Muslim and American?: Straddling Islamic Law and U.S. Justice

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LFB Scholarly Pub., 2010 - Law - 299 pages
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Hanshaw explores the often competing demands that confront American Muslims from Islamic religious law and secular law. The conflict extends into many aspects of daily life, ranging from issues concerning divorce and child custody to the interpretation of contracts. The receptivity of U.S. courts to claims rooted in Islamic legal principles has been uneven, leaving Muslims in a state of uncertainty. As well, U.S. courts have often struggled to interpret Islamic law provisions. At the heart of Hanshaw's legal analysis lies the very personal question of whether weaknesses in U.S. judicial proces ...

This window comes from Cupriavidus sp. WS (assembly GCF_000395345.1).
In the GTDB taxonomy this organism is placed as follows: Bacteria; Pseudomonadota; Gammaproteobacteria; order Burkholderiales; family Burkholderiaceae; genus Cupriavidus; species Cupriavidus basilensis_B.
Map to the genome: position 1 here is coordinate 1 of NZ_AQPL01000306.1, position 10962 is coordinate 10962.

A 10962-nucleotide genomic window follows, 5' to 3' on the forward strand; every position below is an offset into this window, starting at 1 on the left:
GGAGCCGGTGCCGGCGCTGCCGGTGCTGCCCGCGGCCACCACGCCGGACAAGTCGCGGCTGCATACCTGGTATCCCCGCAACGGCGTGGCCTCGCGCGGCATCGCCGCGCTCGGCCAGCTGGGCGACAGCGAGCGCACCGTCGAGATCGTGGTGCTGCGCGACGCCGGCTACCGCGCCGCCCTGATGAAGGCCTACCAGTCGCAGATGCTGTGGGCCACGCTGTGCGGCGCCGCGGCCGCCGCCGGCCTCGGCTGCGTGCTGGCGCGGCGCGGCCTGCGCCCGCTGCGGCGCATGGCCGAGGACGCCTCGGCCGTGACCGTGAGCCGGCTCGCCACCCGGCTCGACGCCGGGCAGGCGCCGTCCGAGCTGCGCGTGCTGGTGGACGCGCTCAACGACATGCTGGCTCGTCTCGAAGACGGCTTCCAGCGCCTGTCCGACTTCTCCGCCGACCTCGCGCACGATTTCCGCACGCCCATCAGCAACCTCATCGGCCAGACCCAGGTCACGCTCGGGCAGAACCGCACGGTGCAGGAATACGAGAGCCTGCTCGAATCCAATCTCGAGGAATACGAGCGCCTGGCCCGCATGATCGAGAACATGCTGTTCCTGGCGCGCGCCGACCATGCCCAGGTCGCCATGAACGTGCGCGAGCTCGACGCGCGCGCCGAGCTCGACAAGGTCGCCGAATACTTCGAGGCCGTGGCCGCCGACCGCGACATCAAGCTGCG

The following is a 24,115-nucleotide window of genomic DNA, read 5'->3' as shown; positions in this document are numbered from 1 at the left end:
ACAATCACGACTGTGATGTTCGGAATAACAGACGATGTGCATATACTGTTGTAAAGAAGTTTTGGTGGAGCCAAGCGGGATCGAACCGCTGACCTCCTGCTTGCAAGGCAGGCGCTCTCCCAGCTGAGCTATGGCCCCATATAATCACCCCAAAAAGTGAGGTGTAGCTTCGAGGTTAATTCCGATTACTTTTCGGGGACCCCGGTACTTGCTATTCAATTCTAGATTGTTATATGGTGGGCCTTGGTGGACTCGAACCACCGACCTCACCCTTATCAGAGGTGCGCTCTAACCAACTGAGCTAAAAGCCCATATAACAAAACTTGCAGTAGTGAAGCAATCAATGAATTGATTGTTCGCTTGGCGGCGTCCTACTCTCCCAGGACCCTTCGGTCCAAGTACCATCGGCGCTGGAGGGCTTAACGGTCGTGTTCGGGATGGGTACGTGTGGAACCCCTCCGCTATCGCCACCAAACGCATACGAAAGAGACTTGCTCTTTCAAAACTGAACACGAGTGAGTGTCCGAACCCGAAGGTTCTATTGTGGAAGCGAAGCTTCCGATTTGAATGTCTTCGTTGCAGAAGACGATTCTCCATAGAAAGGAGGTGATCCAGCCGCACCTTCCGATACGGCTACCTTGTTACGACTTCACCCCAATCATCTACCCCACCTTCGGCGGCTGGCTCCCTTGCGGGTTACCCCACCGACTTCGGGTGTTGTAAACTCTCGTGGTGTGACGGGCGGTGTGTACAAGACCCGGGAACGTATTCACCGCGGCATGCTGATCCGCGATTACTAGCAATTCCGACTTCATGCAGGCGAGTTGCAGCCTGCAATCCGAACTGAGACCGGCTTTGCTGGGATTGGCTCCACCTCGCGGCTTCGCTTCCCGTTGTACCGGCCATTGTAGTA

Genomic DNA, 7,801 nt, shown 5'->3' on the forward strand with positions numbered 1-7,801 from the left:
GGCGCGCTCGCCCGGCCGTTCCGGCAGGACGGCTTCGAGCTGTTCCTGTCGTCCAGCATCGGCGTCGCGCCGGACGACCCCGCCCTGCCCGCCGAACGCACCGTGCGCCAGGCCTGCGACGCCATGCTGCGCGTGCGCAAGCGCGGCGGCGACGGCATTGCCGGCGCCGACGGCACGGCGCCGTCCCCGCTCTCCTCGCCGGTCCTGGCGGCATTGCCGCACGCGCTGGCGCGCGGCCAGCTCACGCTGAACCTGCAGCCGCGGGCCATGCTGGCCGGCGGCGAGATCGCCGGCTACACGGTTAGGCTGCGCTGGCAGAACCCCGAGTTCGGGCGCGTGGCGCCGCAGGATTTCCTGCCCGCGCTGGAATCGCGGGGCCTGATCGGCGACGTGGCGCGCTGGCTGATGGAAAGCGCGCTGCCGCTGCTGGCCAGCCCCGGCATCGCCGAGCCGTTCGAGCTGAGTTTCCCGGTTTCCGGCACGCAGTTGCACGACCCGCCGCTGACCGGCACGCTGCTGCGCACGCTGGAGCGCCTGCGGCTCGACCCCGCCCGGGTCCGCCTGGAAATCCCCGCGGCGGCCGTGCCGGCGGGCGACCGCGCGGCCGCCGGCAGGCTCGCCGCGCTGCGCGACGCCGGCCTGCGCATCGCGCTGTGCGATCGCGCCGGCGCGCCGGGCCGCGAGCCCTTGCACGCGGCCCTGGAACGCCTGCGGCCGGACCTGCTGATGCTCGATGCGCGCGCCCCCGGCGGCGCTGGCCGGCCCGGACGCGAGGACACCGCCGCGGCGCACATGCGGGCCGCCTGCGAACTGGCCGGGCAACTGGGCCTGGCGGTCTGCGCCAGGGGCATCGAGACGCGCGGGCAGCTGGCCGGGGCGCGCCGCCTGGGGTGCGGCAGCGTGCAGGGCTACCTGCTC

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Terrorism and Jihad

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About the author (2010)

Mark E. Hanshaw is an assistant professor of comparative Religious studies at Texas Wesleyan University in Fort Worth, Texas. He holds a Ph.D. in Religious Studies and a J.D. He previously served as senior advisor to the U.S. Under Secretary for Export Administration. He is a Fulbright Scholar and a Rotary International Fellow.

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